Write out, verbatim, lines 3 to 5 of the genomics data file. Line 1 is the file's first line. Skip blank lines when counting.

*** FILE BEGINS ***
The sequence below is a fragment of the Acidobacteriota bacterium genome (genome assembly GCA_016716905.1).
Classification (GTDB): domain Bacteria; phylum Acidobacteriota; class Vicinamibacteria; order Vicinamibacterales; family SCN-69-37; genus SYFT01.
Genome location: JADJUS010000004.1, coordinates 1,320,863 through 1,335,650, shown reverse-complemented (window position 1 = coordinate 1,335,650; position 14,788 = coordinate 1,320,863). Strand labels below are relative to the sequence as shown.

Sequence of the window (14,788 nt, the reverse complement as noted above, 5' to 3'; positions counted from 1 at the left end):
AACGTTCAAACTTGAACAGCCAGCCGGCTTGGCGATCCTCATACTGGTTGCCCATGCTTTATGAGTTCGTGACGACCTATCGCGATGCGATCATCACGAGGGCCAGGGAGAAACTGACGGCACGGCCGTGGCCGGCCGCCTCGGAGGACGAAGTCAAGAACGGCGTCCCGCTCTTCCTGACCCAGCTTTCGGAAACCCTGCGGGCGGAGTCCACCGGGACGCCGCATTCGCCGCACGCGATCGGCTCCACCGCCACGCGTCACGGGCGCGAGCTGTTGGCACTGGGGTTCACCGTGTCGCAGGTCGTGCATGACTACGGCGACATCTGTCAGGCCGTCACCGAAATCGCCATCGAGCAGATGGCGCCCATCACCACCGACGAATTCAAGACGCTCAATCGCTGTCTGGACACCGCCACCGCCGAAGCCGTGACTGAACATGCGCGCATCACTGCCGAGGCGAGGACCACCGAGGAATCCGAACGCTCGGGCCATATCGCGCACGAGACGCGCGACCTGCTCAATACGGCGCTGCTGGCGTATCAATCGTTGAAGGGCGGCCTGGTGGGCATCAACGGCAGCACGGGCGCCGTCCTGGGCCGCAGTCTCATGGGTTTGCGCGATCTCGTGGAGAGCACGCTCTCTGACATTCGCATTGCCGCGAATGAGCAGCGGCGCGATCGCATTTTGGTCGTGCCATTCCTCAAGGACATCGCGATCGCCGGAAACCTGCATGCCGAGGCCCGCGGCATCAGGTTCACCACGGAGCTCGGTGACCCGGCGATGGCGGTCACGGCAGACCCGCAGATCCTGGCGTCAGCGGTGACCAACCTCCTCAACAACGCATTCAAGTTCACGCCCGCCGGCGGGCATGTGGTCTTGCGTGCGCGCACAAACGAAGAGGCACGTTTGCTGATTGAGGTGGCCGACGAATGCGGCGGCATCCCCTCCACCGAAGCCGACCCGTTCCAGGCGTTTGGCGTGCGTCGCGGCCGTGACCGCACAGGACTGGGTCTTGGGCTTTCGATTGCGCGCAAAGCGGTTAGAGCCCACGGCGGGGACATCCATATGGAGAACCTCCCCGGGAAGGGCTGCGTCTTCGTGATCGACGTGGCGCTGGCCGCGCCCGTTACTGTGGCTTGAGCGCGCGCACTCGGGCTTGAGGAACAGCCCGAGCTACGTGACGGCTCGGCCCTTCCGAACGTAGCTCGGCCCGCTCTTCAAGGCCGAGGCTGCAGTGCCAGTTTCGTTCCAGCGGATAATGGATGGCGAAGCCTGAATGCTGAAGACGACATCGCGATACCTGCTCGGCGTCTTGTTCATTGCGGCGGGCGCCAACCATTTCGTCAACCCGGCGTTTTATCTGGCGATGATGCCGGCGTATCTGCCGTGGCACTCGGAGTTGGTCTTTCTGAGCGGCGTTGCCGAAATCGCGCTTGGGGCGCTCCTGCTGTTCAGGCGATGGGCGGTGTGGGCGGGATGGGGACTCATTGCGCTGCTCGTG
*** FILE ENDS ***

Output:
Genome location: JADJUS010000004.1, coordinates 1,320,863 through 1,335,650, shown reverse-complemented (window position 1 = coordinate 1,335,650; position 14,788 = coordinate 1,320,863). Strand labels below are relative to the sequence as shown.

Sequence of the window (14,788 nt, the reverse complement as noted above, 5' to 3'; positions counted from 1 at the left end):
AACGTTCAAACTTGAACAGCCAGCCGGCTTGGCGATCCTCATACTGGTTGCCCATGCTTTATGAGTTCGTGACGACCTATCGCGATGCGATCATCACGAGGGCCAGGGAGAAACTGACGGCACGGCCGTGGCCGGCCGCCTCGGAGGACGAAGTCAAGAACGGCGTCCCGCTCTTCCTGACCCAGCTTTCGGAAACCCTGCGGGCGGAGTCCACCGGGACGCCGCATTCGCCGCACGCGATCGGCTCCACCGCCACGCGTCACGGGCGCGAGCTGTTGGCACTGGGGTTCACCGTGTCGCAGGTCGTGCATGACTACGGCGACATCTGTCAGGCCGTCACCGAAATCGCCATCGAGCAGATGGCGCCCATCACCACCGACGAATTCAAGACGCTCAATCGCTGTCTGGACACCGCCACCGCCGAAGCCGTGACTGAACATGCGCGCATCACTGCCGAGGCGAGGACCACCGAGGAATCCGAACGCTCGGGCCATATCGCGCACGAGACGCGCGACCTGCTCAATACGGCGCTGCTGGCGTATCAATCGTTGAAGGGCGGCCTGGTGGGCATCAACGGCAGCACGGGCGCCGTCCTGGGCCGCAGTCTCATGGGTTTGCGCGATCTCGTGGAGAGCACGCTCTCTGACATTCGCATTGCCGCGAATGAGCAGCGGCGCGATCGCATTTTGGTCGTGCCATTCCTCAAGGACATCGCGATCGCCGGAAACCTGCATGCCGAGGCCCGCGGCATCAGGTTCACCACGGAGCTCGGTGACCCGGCGATGGCGGTCACGGCAGACCCGCAGATCCTGGCGTCAGCGGTGACCAACCTCCTCAACAACGCATTCAAGTTCACGCCCGCCGGCGGGCATGTGGTCTTGCGTGCGCGCACAAACGAAGAGGCACGTTTGCTGATTGAGGTGGCCGACGAATGCGGCGGCATCCCCTCCACCGAAGCCGACCCGTTCCAGGCGTTTGGCGTGCGTCGCGGCCGTGACCGCACAGGACTGGGTCTTGGGCTTTCGATTGCGCGCAAAGCGGTTAGAGCCCACGGCGGGGACATCCATATGGAGAACCTCCCCGGGAAGGGCTGCGTCTTCGTGATCGACGTGGCGCTGGCCGCGCCCGTTACTGTGGCTTGAGCGCGCGCACTCGGGCTTGAGGAACAGCCCGAGCTACGTGACGGCTCGGCCCTTCCGAACGTAGCTCGGCCCGCTCTTCAAGGCCGAGGCTGCAGTGCCAGTTTCGTTCCAGCGGATAATGGATGGCGAAGCCTGAATGCTGAAGACGACATCGCGATACCTGCTCGGCGTCTTGTTCATTGCGGCGGGCGCCAACCATTTCGTCAACCCGGCGTTTTATCTGGCGATGATGCCGGCGTATCTGCCGTGGCACTCGGAGTTGGTCTTTCTGAGCGGCGTTGCCGAAATCGCGCTTGGGGCGCTCCTGCTGTTCAGGCGATGGGCGGTGTGGGCGGGATGGGGACTCATTGCGCTGCTCGTG